Drinkers drown out downturn at British beer festival
While Britain is in the grip of a recession and its world-famous pubs are closing at an estimated rate of 52 per week, the traditional craft beer industry is celebrating its annual bash in a cheery mood.London -- Fancy getting your taste buds round Dishy Debbie, a Blond Witch or some Top Totty? They're all being served up at the Great British Beer Festival, which opened its doors Tuesday.
While Britain is in the grip of a recession and its world-famous pubs are closing at an estimated rate of 52 per week, the traditional craft beer industry is celebrating its annual bash in a cheery mood.
Despite a poor year for the pub and brewing industries, cask ale sales performed comparatively well, dipping by 1.3 percent, compared to eight percent for the total beer market.
Meanwhile The Society of Independent Brewers, the umbrella body for Britain's craft brewers, estimates its members' sales are growing by 10 to 11 percent per year.
Some 350,000 pints of more than 450 different ales were due to be served up at the five-day festival at Earls Court exhibition centre in west London -- temporarily the biggest pub in the world.
Among the more curiously-named brews served were Mad Goose, Screech Owl, Stone the Crows, Armageddon, A Drop Of Nelson's Blood, Oscar Wilde Mild, Headcracker, Berserker Export, Hertfordshire Hedgehog and Pickled Santa.
Laid-off city traders snared by the recession could drown their sorrows with a pint of Stockbroker Blues.
Some 60,000 beer lovers were expected to attend the event organised by CAMRA, the Campaign for Real Ale, which was founded in 1971 and has just passed the 100,000-member mark.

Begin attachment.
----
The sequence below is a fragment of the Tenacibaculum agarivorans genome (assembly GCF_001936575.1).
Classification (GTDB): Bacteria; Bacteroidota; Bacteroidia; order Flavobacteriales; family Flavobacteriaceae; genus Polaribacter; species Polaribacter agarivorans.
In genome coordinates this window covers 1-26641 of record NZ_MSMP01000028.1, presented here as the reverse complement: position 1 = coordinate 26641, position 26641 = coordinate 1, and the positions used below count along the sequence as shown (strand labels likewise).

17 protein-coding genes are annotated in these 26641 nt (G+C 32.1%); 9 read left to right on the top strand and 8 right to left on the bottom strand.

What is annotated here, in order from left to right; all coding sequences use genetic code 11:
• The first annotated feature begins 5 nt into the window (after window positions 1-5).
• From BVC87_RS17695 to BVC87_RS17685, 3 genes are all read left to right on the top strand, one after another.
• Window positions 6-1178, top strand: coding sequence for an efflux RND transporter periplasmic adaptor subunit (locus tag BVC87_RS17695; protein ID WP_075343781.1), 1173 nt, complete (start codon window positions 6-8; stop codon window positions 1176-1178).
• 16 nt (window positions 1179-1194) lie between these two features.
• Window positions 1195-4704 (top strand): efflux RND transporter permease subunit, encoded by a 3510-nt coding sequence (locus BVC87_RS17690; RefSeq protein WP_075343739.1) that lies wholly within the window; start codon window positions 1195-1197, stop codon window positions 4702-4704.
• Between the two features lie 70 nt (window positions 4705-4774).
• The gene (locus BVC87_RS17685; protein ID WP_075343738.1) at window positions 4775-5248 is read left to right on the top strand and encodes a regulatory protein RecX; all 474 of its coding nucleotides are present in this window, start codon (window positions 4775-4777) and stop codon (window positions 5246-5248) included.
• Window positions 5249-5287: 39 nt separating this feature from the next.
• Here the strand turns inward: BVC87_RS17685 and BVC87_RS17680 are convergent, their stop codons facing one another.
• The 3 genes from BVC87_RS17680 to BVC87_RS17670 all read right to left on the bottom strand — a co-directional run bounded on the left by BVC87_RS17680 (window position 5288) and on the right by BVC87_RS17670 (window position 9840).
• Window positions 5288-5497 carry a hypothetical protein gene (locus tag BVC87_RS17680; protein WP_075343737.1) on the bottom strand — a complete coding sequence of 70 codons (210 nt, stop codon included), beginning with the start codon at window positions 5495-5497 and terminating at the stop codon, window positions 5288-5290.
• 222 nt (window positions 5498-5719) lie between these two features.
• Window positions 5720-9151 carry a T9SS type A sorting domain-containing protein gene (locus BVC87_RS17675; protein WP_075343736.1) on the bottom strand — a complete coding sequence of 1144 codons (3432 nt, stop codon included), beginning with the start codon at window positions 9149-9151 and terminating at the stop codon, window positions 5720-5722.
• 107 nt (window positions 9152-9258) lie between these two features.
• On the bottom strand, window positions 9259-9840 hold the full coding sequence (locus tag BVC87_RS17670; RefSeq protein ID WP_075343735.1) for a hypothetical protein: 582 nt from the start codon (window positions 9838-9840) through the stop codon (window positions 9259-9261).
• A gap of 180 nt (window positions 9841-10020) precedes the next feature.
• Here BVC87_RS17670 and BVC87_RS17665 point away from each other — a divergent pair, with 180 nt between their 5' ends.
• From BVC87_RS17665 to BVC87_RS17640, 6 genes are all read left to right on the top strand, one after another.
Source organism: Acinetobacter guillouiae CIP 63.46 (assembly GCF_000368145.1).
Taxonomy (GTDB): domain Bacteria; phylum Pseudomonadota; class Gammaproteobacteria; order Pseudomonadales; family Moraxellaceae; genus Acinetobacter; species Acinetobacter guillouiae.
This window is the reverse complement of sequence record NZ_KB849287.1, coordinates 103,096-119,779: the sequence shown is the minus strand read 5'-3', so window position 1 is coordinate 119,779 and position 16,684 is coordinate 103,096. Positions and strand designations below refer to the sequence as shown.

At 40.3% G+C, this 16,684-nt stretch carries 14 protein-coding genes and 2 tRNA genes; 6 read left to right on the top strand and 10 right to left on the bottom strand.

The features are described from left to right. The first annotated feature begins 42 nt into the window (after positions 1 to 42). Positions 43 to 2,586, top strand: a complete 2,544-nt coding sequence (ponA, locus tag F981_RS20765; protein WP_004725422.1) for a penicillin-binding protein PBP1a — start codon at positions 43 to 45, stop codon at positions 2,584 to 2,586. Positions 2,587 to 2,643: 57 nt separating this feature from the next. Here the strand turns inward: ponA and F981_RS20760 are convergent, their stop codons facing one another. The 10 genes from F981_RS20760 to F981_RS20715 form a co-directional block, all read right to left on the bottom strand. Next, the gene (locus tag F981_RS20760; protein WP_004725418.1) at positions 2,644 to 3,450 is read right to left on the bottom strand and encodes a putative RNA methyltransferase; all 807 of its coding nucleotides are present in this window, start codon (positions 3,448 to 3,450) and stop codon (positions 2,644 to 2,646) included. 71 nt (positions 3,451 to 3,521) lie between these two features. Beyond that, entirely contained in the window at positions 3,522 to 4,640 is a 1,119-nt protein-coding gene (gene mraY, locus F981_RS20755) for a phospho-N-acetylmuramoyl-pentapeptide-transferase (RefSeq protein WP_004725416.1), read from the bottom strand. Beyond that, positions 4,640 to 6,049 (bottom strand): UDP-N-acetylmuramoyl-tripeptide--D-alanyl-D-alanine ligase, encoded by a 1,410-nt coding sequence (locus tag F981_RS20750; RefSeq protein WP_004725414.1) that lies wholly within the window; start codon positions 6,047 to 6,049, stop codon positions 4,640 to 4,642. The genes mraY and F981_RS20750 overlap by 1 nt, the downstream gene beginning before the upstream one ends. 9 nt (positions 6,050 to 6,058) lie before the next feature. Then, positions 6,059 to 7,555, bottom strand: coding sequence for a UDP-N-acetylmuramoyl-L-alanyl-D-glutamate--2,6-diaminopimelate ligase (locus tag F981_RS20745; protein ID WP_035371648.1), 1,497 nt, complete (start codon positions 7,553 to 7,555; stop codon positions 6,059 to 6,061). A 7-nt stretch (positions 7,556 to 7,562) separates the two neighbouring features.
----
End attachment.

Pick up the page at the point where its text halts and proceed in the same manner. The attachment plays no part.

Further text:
Real ale is fresh beer brewed using traditional ingredients and left to mature in the cask from which it is served.
Its supporters contrast its qualities with higher-selling, super-chilled fizzy lagers.
As well as fighting the incoming lager tide, CAMRA is fighting high pub prices, pub closures, beer taxes and the dominance of global brands.
"The good news is that real ale brewers are doing very well and some companies have been reporting double-digit growth," CAMRA chief executive Mike Benner told AFP as he supped a pint of Hook Norton's Hooky Bitter.
"There's a real, genuine move by consumers back to local products and people are looking for drinks with provenance that actually mean something to them.
"Consumers are getting fed up with having these huge, global, over-marketed brands shoved down their throats."
Besides British pints at the festival, there were also beers from the booming US craft brewing scene, Australia, Sri Lanka, Nigeria, Ireland, Denmark, Jamaica, Czech Republic, Germany, Belgium, the Netherlands, Poland, Italy, four beers from Belarus and a cask ale from Spain.
Bearded real ale veterans and clean-shaven first-timers alike could try their hand at old-style pub games like skittles and tuck into traditional pub fayre like pork scratchings.
Judges at the festival named Rudgate Ruby Mild the Champion Beer of Britain, with Oakham's Attila second and West Berkshire's Doctor Hexter's Healer taking the bronze.
Rudgate, from outside York in northern England, is a micro-brewer producing around 40 barrels a week.
"It's dark in colour, rich in flavour, it's got a slight nuttiness and it's smooth," owner Craig Lee told AFP.
"People would rather pay a little bit more money for a quality product that's consistently good than for mass-produced nonsense."
AFP / Expatica